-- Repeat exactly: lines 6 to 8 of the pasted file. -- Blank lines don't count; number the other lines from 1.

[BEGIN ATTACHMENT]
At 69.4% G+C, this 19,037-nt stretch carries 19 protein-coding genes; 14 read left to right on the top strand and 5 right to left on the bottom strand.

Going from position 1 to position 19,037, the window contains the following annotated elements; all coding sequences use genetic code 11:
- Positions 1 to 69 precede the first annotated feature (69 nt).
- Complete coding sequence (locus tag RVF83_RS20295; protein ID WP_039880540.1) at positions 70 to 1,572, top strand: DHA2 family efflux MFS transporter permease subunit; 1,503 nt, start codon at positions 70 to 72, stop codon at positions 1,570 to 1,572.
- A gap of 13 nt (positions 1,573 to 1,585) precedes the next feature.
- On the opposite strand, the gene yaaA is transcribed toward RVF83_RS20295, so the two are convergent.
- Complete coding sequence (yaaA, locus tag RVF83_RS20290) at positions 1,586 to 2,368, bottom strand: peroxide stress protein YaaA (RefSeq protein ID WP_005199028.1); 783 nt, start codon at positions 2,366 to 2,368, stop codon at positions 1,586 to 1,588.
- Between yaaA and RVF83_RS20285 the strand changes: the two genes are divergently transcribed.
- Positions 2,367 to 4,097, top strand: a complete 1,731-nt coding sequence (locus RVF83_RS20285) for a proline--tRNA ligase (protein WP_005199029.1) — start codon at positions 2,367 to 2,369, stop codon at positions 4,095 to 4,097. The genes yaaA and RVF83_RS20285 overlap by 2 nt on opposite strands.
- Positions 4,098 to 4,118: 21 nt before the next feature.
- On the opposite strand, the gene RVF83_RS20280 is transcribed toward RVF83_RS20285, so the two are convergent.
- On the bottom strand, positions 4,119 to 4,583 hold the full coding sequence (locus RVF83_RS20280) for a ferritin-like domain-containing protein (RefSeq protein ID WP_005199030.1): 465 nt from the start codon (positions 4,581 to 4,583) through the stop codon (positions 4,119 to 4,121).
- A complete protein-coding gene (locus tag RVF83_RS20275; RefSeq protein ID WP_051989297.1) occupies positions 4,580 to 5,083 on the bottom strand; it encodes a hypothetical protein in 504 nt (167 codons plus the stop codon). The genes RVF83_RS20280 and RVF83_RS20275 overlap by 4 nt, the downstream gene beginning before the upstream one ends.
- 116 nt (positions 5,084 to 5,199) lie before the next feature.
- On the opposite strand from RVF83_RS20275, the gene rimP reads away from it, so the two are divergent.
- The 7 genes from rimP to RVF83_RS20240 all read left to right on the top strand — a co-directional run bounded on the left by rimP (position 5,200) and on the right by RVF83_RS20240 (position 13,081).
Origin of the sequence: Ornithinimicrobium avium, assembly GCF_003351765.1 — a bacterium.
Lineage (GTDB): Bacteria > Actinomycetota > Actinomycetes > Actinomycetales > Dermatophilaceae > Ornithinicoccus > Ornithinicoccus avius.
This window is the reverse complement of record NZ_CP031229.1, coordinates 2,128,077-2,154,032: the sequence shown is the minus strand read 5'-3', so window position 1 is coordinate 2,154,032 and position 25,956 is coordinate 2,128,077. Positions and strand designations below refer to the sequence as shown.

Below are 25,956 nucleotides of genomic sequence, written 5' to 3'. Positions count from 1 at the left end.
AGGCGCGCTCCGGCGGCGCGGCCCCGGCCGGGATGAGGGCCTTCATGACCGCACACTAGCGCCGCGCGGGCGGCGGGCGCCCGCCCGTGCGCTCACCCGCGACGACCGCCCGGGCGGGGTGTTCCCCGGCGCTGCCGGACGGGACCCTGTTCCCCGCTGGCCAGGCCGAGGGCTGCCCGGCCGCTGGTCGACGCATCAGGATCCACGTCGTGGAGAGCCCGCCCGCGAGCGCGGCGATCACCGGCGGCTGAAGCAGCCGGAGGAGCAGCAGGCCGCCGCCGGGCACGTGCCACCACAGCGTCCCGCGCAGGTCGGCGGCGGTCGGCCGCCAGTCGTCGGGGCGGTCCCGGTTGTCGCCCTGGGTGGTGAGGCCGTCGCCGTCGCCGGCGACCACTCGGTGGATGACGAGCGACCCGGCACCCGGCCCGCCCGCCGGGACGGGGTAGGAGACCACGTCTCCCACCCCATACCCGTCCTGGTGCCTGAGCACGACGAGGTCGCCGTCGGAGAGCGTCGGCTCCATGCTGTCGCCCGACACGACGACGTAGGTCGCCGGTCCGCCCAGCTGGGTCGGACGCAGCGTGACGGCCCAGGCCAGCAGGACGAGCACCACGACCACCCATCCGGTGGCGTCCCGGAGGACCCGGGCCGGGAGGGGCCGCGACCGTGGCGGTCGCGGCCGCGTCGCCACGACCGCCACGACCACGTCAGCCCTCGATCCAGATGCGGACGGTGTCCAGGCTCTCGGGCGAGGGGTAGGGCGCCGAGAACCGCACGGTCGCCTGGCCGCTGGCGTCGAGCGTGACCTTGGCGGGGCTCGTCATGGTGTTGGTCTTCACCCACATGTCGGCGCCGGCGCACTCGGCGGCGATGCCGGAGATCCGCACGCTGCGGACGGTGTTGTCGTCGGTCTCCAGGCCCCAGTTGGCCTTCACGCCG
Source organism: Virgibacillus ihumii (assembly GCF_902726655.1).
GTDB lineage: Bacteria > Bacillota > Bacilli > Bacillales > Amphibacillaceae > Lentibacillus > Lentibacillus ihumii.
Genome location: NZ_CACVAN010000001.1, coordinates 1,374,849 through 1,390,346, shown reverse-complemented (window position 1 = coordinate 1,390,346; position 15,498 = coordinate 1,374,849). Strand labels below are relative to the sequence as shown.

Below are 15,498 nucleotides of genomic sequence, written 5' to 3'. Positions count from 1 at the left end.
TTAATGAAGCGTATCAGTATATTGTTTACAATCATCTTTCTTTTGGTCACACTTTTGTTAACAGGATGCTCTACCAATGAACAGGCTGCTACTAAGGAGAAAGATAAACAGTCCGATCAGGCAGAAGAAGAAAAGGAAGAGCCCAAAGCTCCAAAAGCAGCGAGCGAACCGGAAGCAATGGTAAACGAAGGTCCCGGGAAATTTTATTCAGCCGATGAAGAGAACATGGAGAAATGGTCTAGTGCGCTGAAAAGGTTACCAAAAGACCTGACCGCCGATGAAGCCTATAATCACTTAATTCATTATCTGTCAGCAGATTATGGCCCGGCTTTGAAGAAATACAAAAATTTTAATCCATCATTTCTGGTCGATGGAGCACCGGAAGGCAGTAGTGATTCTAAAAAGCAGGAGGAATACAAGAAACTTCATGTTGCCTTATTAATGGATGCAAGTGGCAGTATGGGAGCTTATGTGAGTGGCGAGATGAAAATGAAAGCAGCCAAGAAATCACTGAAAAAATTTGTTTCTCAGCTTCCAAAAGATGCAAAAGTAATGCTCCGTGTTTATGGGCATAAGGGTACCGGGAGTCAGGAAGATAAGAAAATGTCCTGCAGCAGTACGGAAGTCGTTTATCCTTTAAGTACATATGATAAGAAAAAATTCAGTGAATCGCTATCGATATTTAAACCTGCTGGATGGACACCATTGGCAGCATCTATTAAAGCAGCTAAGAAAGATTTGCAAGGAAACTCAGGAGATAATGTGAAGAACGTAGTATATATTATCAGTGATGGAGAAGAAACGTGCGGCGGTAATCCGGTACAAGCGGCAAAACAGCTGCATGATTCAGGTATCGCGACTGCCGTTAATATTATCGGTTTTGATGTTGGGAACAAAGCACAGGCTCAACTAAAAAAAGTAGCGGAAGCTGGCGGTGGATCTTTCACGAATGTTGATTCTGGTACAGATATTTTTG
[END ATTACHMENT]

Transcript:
- On the opposite strand, the gene yaaA is transcribed toward RVF83_RS20295, so the two are convergent.
- Complete coding sequence (yaaA, locus tag RVF83_RS20290) at positions 1,586 to 2,368, bottom strand: peroxide stress protein YaaA (RefSeq protein ID WP_005199028.1); 783 nt, start codon at positions 2,366 to 2,368, stop codon at positions 1,586 to 1,588.
- Between yaaA and RVF83_RS20285 the strand changes: the two genes are divergently transcribed.